The trend is part of a broader debate — touching on issues including plastic bag bans and sanctuary cities — that some Republicans have sought to reframe as a debate about the size of government.

Supporters of Denton’s fracking ban “accused me of violating my conservative principles, arguing that since a local government passed a measure, any attempt to overturn it would be using ‘big government’ to squash dissent,” state Rep. Phil King, R-Weatherford, wrote in a recent op-ed in the Fort Worth Star-Telegram. “They have it backwards, because ‘big government’ is happening at the local level.”

One of King’s bills would require cities to get the attorney general’s blessing before enacting or repealing any ordinance by voter initiative or referendum, the tool Denton activists used to push that city’s fracking ban. Another would require cities that tighten drilling regulations to reimburse the state for any lost tax revenue.

Other bills have addressed compensation for mineral rights owners harmed by a local ordinance, while legislation from state Sen. Konni Burton, R-Colleyville, gets right to the point of the Denton debate: It would ban fracking bans.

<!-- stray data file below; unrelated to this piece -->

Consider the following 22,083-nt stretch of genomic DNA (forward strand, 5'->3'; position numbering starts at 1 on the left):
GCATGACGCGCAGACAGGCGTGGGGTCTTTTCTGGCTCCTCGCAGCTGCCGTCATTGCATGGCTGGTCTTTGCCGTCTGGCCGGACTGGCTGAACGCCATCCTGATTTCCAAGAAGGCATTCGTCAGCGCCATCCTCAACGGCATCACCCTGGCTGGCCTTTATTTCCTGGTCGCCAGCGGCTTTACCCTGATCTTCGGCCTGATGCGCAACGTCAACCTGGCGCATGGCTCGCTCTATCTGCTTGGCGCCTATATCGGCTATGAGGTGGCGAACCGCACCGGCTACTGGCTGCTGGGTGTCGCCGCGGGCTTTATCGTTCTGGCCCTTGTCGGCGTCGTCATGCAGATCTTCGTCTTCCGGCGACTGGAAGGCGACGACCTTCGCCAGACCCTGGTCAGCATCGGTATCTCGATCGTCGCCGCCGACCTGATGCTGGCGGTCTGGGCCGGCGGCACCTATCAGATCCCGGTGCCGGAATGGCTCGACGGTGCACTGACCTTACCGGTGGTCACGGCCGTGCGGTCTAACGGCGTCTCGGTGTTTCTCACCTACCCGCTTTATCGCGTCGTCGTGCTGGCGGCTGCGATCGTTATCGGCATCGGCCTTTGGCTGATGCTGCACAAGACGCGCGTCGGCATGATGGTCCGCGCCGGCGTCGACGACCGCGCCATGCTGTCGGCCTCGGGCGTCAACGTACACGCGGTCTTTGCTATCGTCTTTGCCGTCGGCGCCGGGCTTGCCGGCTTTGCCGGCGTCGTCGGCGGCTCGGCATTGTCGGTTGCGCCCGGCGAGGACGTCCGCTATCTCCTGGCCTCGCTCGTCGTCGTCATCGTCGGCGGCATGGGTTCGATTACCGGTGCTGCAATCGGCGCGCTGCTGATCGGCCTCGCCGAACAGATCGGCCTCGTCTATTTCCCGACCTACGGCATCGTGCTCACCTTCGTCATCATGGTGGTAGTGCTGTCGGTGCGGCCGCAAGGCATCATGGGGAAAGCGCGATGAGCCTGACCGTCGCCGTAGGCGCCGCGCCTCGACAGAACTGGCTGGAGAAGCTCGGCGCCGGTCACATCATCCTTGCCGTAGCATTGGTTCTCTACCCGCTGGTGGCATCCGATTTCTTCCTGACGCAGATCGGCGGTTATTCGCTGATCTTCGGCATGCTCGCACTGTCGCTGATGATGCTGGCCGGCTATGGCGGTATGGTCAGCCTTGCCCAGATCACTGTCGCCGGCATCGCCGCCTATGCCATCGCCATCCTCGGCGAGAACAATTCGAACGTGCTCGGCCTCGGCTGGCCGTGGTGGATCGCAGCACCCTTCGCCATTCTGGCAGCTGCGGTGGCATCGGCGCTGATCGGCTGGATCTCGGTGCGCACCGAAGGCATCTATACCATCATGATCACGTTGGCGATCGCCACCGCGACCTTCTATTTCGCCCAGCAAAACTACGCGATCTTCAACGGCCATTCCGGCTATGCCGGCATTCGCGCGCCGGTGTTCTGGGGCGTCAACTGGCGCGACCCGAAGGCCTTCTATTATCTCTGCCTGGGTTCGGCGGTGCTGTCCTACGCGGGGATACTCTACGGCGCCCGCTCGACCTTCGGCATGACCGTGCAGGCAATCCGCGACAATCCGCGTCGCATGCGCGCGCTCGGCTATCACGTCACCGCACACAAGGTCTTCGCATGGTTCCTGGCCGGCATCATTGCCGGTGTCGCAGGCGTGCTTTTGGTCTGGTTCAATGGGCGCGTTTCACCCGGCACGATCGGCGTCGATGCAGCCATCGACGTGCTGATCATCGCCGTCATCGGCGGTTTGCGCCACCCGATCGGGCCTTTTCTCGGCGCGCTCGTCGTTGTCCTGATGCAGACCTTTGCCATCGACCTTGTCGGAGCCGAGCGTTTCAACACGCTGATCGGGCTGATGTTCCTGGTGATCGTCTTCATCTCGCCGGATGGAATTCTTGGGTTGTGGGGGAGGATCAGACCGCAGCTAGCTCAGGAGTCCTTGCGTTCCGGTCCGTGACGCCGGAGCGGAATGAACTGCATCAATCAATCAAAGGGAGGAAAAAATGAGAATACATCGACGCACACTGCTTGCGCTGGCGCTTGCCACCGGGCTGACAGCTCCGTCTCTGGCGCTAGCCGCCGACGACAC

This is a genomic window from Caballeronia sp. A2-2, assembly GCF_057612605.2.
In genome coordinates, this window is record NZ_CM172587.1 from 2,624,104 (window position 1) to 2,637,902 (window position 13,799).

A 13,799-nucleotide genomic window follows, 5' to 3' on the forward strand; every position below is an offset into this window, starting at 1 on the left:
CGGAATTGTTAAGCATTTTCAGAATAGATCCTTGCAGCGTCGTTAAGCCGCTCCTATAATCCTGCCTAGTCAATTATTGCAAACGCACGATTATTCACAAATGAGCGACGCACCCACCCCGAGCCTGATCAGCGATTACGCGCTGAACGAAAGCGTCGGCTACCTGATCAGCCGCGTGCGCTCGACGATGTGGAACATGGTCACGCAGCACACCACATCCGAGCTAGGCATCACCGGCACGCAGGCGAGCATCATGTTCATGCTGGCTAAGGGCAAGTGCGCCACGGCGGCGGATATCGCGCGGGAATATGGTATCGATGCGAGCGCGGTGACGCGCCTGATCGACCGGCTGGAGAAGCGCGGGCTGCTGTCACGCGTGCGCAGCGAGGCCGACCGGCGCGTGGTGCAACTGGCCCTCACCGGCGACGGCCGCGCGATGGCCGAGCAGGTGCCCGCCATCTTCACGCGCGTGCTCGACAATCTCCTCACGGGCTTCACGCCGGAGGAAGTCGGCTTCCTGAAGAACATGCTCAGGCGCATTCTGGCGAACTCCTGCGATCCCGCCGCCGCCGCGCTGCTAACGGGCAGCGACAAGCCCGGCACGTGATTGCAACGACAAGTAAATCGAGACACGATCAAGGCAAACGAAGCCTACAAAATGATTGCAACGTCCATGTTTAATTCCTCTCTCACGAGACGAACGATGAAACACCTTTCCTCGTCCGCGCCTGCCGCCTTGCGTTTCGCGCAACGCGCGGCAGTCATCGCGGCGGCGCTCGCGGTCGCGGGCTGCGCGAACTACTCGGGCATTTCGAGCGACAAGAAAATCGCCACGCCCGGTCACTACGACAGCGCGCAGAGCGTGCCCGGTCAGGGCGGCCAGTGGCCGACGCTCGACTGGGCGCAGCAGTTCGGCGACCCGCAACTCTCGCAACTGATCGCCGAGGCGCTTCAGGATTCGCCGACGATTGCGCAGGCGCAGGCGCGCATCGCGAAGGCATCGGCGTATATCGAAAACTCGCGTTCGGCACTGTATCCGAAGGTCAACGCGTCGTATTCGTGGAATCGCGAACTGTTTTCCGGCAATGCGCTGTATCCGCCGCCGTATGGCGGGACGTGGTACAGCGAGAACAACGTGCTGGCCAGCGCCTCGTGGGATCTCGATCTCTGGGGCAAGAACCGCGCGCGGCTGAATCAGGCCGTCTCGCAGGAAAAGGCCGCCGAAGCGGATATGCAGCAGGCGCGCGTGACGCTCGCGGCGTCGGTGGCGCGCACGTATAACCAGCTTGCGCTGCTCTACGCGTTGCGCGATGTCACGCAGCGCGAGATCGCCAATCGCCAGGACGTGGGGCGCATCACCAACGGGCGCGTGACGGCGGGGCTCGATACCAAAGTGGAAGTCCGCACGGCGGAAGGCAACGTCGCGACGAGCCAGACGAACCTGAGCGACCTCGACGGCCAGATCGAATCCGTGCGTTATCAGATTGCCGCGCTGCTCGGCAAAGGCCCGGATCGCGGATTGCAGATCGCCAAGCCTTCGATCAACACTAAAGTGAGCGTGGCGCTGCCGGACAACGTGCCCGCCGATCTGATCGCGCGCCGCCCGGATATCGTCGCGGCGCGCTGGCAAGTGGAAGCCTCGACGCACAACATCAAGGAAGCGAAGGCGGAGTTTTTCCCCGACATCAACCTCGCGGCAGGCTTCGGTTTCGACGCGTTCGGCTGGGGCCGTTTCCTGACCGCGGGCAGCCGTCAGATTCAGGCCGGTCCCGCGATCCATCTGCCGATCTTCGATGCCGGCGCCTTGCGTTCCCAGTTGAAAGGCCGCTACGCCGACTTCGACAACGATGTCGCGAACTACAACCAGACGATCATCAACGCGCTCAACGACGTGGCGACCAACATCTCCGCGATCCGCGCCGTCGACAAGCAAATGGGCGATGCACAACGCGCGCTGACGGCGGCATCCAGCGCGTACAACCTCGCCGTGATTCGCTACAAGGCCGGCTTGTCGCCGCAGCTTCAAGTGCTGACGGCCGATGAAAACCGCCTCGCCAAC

Perhaps the most controversial proposals, however, are those most likely to pass. Identical bills from Darby and Sen. Troy Fraser, R-Horseshoe Bay, chairman of the Senate Committee on Natural Resources, would limit cities’ power to regulate the industry to “surface activity that is incident to an oil and gas operation, is commercially reasonable, does not effectively prohibit an oil and gas operation, and is not otherwise preempted by state or federal law.”